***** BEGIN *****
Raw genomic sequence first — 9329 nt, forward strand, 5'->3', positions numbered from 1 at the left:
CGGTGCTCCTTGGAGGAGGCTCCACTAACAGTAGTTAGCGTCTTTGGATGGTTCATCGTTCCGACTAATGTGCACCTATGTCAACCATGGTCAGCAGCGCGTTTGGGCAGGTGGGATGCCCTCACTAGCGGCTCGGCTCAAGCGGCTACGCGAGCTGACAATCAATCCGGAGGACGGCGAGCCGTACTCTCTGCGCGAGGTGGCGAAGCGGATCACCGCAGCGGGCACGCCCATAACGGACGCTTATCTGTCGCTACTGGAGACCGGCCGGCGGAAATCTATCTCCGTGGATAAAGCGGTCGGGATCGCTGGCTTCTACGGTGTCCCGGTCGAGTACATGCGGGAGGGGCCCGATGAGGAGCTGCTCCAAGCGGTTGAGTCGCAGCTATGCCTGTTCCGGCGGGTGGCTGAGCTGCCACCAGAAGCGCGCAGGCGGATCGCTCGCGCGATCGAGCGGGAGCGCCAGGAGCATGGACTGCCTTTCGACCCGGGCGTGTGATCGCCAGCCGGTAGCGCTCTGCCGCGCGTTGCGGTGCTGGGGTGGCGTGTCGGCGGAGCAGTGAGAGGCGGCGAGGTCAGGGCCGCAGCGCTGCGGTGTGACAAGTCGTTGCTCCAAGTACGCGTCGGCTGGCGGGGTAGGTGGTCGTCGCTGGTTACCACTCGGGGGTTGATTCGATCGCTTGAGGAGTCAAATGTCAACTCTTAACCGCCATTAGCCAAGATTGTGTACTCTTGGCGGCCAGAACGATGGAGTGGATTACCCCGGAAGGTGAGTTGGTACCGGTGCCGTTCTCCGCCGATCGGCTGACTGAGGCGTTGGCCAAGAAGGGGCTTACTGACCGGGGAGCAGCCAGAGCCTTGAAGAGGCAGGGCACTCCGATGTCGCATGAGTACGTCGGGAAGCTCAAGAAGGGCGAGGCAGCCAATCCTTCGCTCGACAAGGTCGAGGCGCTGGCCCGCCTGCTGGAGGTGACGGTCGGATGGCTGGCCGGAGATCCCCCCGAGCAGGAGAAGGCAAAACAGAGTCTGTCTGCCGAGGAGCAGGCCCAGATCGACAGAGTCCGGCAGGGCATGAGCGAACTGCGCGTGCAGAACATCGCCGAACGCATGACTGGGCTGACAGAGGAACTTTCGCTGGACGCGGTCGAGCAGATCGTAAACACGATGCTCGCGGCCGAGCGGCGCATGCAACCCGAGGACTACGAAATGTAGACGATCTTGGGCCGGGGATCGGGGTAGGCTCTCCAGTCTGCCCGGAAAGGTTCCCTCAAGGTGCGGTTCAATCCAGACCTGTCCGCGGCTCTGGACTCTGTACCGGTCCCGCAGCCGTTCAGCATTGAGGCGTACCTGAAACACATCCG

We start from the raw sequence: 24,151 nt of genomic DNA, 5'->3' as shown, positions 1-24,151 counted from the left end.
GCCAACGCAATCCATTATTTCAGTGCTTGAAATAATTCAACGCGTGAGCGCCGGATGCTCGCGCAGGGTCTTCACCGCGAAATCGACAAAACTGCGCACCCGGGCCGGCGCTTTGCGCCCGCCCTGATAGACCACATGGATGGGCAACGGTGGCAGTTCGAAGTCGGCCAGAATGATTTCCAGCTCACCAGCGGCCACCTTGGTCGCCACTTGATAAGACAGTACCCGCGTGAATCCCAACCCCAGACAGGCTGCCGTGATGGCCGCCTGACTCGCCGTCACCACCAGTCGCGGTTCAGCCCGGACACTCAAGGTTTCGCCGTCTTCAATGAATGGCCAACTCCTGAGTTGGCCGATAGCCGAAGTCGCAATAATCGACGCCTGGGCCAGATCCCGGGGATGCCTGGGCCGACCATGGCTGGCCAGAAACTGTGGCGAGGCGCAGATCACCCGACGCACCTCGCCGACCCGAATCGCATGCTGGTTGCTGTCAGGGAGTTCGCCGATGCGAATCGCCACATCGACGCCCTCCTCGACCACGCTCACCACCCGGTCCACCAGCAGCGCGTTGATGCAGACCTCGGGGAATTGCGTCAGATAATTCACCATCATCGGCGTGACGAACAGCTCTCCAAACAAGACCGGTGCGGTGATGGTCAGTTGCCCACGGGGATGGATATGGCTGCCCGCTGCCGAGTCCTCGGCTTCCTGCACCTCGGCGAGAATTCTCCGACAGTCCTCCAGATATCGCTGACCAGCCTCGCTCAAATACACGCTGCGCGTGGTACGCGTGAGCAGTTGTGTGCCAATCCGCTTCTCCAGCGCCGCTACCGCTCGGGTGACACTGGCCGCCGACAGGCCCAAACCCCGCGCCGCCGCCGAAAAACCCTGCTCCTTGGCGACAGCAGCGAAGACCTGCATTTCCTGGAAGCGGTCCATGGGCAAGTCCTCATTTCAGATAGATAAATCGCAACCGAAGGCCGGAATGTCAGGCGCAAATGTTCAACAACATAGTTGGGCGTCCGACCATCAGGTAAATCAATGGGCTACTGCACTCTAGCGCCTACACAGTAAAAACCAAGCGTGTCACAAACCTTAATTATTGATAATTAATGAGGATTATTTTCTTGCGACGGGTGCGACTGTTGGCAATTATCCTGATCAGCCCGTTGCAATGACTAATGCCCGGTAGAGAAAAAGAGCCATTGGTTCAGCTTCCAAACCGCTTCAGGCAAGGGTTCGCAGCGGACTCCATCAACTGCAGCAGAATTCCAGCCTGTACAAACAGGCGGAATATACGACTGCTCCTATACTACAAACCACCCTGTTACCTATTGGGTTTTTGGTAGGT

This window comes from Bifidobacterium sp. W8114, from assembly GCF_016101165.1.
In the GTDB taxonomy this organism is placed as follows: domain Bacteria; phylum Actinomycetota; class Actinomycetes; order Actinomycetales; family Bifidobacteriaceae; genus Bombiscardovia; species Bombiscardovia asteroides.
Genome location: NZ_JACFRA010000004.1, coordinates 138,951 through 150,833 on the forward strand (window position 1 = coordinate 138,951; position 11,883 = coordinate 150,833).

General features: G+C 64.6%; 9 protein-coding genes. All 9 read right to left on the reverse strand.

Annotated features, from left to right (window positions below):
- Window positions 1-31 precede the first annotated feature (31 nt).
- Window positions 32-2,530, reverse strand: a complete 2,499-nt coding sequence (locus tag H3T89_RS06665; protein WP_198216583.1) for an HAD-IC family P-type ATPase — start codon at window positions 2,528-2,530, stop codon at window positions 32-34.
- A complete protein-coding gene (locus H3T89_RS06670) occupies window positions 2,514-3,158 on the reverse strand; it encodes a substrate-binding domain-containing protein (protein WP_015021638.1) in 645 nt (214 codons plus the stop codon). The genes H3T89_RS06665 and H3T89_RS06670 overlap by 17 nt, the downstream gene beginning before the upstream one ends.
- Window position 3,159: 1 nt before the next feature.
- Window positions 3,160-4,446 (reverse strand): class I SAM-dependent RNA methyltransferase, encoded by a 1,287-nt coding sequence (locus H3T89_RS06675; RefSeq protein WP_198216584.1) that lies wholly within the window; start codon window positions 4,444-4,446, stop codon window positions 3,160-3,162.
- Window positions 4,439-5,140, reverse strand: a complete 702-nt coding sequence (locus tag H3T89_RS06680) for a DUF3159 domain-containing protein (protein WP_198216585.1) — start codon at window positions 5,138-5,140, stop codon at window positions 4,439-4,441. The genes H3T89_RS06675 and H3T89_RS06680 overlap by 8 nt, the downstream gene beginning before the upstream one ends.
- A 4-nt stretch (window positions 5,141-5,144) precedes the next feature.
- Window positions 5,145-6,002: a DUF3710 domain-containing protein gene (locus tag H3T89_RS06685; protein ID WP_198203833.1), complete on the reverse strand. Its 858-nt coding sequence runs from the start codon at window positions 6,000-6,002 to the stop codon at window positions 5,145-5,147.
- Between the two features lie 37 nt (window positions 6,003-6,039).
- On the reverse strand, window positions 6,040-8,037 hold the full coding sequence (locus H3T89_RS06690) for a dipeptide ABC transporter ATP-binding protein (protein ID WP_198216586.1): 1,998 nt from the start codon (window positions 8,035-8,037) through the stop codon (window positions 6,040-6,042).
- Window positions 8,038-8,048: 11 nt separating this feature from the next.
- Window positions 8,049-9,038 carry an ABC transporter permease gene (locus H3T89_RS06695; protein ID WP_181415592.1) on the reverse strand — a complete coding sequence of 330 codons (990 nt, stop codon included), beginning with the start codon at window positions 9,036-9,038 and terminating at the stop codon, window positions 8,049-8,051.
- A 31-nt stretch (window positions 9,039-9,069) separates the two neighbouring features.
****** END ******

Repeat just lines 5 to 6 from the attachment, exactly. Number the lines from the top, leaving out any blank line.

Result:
This window comes from Bifidobacterium sp. W8114, from assembly GCF_016101165.1.
In the GTDB taxonomy this organism is placed as follows: domain Bacteria; phylum Actinomycetota; class Actinomycetes; order Actinomycetales; family Bifidobacteriaceae; genus Bombiscardovia; species Bombiscardovia asteroides.